Sunday, July 26, 2015

1st 5 Pages July Workshop - Pendleton Pitch

Melanie Pendleton
Middle Grade Contemporary
Truth, Lies, and Strocketball (Revised name)

Eleven-year-old Jerome Morris may be the inventor of strocketball, the coolest game in the neighborhood, but he has an embarrassing secret: he struggles to read. When the most obnoxious kid in middle school overhears his stuttered attempts and spreads the news, Jerome’s world is turned upside down. Now the kid won’t stop tormenting him, his best friend shuns him, and the meanest teacher in sixth grade is on his case.

Jerome can’t let anyone else learn the truth, especially his demanding dad. So he lies to his parents about why his teacher wants him to stay after class. He hides from his elderly neighbor when she asks him to read to her. And in an attempt to defend his reputation, he sabotages his beloved strocketball to get back at his so-called friends.

But soon his lies spiral out of control. The torments gets worse, his friends continue to slip away, and his neighbor suffers an injury because he wasn’t there to help her. If Jerome can’t find a way to face his problems—and come clean once and for all— he can say goodbye to his best friend, strocketball, and any hopes of overcoming his status as a reading loser.


  1. Nice opening line.

    Nice opening paragraph haha. You set the scene well and up the stakes quickly.

    I don't think you need this bit 'He hides from his elderly to her.' I realize that in the following paragraph you mention that the neighbor suffers an injury because he wasn't there to help her, but I don't think you need to focus on that one in the query. I think the tormenting and losing his friends and lies spiraling out of control is enough.

    That said, I'm being suuuuper nitpicky. That was just one suggestion to narrow things down and focus on fewer mini-plot lines. Because overall from my limited knowledge lol I think this is a great query.

  2. My biggest problem with this one is that your character has a negative and intangible goal (to avoid something being revealed) which is really hard to connect with. Also, you have really focused on the inner arc and have left most of the outer arc unsaid. Is his inability to read affecting something tangible in this story? For example, you say that he may lose strocketball but don't tell us how or why. Is there a plot here with the strocketball? Is he in a contest? Does he have a deadline to meet? We really need to see how that plot arcs and how this secret "flaw" acts as an obstacle to his goal.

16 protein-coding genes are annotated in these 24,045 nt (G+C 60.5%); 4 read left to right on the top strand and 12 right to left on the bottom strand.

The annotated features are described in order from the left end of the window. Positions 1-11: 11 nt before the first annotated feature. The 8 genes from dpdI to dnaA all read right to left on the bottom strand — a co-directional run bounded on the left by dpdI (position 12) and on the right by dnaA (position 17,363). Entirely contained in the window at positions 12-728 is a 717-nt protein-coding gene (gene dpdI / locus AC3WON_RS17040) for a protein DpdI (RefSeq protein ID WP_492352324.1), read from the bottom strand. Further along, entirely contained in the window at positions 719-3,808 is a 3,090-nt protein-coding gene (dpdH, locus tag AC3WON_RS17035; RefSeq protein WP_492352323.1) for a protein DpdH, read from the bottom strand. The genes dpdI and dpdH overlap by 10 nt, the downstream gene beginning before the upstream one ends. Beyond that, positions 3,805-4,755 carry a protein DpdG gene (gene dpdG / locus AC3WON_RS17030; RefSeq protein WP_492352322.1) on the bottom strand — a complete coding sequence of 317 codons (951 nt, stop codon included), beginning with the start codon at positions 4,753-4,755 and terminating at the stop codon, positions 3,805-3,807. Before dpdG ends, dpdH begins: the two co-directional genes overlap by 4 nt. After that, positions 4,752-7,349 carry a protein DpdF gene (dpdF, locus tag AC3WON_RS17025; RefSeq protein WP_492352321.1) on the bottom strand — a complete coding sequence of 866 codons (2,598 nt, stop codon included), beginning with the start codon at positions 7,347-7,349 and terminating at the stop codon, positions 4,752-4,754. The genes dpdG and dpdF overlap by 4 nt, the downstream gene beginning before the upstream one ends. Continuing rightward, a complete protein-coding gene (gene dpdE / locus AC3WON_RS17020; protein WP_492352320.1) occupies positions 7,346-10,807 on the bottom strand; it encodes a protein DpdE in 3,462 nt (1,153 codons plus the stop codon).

Good luck!

  3. A few of my observations: I'm not connecting with a dad who makes his kid feel so bad about his reading that he is ashamed to get help. Also doesn't the teachers step in and get him special educational services for his disability. I would like to know what is causing his reading problem and how he can make it to the sixth grade without teachers or his parents finding out. I would like to know more about how he sabotages strocketball. My only other concern is I don't get the connection between strocketbal and his reading from this pitch.

  4. Melanie,

    You’ve got some great info in here, and I’ve always loved Jerome’s voice.
    I find writing these pitch paragraphs so difficult, so I’ll see what I can add to the great advice you’ve already been given.

    My first thought is that it might be a bit long. Maybe aim for closer to 150 words. Easier said than done, though, right?

    Maybe take a look at the back cover copy for TANGERINE by Edward Bloor. I mentioned the book in a previous post. I know your book isn’t completely similar, but it might be a comp title and maybe the back cover copy will help spark some ideas. I can see how the writer included the main conflict: the MC has to work with his soccer teammates to figure out what is so strange about his new hometown. And the inner conflict: gaining the courage to face some family secrets.

    So, for your pitch, I can see that Jerome’s inner conflict/journey is overcoming insecurity. But maybe the outer conflict isn’t as clear? Does he have to face down the school bully? From this it sounds like the person he has to overcome is himself.

    Good luck! You've got this. :-)

  5. Hi Melanie,

    I don't have much to add here, because the comments are great. Overall I think this is really strong, and if you just put more focus on the outer conflict/goal, you'll be set. You've set up the stakes well for his internal struggle—now we just need to pull back a tad so you have room to explain what external conflict he has to face and how that relates and weaves into his internal conflict.

    Also, I love the new sport name. :)

    I wish you all the best with your writing and querying!

  6. Melanie,
    I've following this posting and the one on the Facebook page. You're doing an excellent job of showing Jerome's inner struggle. I made comments on the Facebook page. Looking forward to working with you.